But the Vietnamese also have a long history of glorifying the poet-solider. The man (or woman) who spends all day clawing their way through the mountains/forest/jungle teaming with unseen foes, and then nights around the campfire composing songs or poems or inspiring speeches that give their fellow soldiers the courage to face another day of death and hardship. Several of these songs are very popular, and several of these songs specifically refer to "America” and the “Americans.” Hey, whatever – we have our own counterculture of songs from that era (though most were about stopping the war and not soldiering on), and some may even specifically mention Vietnam. And some of them might even be sung by the Vietnamese at karaoke nights without them really realizing the song’s origin. What bothers me more is simply the concept of the soldier-philosopher glorifying the war and the cause when frankly, war sucks, in any form, “necessary” or “unnecessary” (and we can debate that point at a later date).

Yet it is funny, and occasionally a bit awkward when my staff and Vietnamese friends are busy singing their hearts out to one of these songs – and all of the sudden realize they have an American sitting in their midst. They get this look of momentary horror on their face (and usually I haven’t even been paying attention – I don’t understand what’s being said after all!), and look at me to make sure that I’m not about to disown them. I always just laugh and the singer looks relieved and they continue on; the feeling is remains for me – there is baggage there.

So, there’s my everyday contact with the Vietnam/American War in my life here. But now let’s add another dimension. Japan.

I have been to Japan – I loved it. Same story as far as culture clash WWII:present-day goes – the Japanese have let go and moved on; at least in the few weeks that I was there, I certainly wasn’t bothered by any outward signs of ill-favor. I have had several Japanese friends, most recently in Madagascar. Now this week our Japanese co-worker from ADRA Japan who is doing a year-long internship to help us write and fund a safe motherhood project in our office returned from her Christmas holiday home and a training in the Philippines. Tomoko is great – she’s smart and sweet and hard working. We get along fine. But there came another one of those awkward moments (for me) tonight when we decided to watch a movie: Memoirs of a Geisha. Neither of us had seen it yet, and I haven’t had a chance to read the book either (I know Tomoko has it but no idea if she’s finished it). It’s a fantastic movie.

Yet, then came the scene, right after WWII ended, with the occupation by American forces and the Osaka city streets and okiya filled with American GIs – and that sudden uncomfortable feeling of sitting next to Tomoko and watching this play out. Not with the faces of the stately and ordinary elderly veterans than we’re so used to seeing, but with the faces of people our age, that made it look like it could have been yesterday. Maybe Tomoko didn’t even notice, but I sure did.

Now, a final dimension:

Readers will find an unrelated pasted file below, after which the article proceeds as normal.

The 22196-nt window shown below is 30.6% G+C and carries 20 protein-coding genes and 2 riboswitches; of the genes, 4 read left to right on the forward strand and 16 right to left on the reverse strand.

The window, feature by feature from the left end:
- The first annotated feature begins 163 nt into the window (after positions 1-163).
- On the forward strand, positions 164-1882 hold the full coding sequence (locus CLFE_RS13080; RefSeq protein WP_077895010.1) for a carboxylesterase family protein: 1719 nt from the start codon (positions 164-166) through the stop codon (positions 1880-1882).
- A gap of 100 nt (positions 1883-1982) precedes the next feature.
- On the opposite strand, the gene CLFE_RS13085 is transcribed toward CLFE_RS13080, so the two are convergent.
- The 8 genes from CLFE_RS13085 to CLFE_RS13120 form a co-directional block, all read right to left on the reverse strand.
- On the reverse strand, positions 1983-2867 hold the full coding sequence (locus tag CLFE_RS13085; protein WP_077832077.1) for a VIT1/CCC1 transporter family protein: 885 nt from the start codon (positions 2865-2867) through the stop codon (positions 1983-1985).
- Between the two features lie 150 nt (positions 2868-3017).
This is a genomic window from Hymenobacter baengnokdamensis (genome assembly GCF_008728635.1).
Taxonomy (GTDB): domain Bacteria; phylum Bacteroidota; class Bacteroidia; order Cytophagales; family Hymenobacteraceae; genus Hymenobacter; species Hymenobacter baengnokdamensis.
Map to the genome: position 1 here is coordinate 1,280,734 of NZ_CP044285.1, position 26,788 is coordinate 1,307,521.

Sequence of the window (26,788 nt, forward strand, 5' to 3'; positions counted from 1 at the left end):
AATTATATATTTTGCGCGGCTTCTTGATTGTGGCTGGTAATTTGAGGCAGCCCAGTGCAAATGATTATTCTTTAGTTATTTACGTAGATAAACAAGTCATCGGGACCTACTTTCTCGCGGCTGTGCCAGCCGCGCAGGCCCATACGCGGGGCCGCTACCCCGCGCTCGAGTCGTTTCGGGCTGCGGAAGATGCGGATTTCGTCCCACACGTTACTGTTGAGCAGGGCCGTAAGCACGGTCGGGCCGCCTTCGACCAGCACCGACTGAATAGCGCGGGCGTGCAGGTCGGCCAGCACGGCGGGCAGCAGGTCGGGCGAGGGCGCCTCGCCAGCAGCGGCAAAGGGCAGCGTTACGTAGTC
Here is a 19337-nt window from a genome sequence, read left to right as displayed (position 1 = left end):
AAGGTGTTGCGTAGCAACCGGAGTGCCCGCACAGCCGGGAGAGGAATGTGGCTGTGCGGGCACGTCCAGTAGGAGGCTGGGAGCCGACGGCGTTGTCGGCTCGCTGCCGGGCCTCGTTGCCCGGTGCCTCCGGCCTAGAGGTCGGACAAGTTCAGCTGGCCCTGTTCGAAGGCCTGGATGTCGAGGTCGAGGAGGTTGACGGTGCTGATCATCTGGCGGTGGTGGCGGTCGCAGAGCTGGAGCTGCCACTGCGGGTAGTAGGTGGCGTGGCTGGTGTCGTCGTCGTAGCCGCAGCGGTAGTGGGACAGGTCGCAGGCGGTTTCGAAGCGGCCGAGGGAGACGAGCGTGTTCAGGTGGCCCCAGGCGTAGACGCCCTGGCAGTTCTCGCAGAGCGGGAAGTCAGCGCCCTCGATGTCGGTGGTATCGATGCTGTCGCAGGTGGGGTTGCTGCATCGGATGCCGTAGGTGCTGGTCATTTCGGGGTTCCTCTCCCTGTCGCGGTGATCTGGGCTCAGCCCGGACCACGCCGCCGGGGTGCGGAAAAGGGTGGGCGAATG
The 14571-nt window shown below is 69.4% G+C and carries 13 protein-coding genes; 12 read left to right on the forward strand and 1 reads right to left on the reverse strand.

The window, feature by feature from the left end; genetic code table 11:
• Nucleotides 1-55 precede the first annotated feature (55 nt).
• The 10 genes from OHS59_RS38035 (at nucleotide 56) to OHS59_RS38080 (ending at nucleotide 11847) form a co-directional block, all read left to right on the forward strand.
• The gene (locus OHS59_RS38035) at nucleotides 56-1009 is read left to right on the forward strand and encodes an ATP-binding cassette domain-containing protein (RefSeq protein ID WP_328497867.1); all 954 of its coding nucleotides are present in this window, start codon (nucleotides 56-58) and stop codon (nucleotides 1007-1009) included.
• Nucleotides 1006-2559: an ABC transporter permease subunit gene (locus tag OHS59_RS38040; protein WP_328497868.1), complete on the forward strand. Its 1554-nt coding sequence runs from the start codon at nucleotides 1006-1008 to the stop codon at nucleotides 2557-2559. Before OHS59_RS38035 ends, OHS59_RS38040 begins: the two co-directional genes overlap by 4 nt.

This dimension may have had more weight with Tomoko because it started when Tomoko first saw my family name: Brewster. She asked what ethnicity it was. I explained that it was English, but that I’m half German. Silence. With Tomoko there is a lot of silence, so it may have meant nothing. But later, while watching the movie, they played soundclips from radio reports about “our friends, the Germans” and other WWII propaganda – and suddenly the concept had weight with me. So now we have made it full circle. We have an Austrian-German-American and a Japanese (who really didn’t have anything to do with WWII) sitting on a couch in northern Vietnam where both are working on a development project to benefit a people that spent decades in isolated poverty instigated by a war with the same country that had so much to do with the change in culture in Japan after WWII and is now affecting a large part of the capitalistic influence in Vietnam. Between the two of us and our connection to the Vietnamese staff, we represent so much of what has happened and what is currently happening (wrong or right, only time will tell) in the world. That is a lot of energy for one small place to contain.

It is moments like this, when all the pieces come together, that make me realize just what a small world it really is. You may think yourself as too far away from the opportunity for these things to coalesce, but there they are, waiting for you. You can go to the far corners of the earth, but history will always meet you there. God is history and history is God – you can climb to the mountains, run to the seas, go to the east until it meets west – but the earth, time, and God are a circle and you will meet your self both coming and going.

In the end, though, we represent another generation of energy – and I can only hope that this generation has truly learned from the experiences of the recent and not so recent past – and will be able to help direct that energy in a different direction. On a small scale, we are all people bridging differences to work together and share our skills to reach a common goal. Our goal must be based on history and in the future, but by stretching between the east and west it will bring both ends of history together. Finally, whatever that goal may be, it may be the act of working towards it that has the most effect in the end.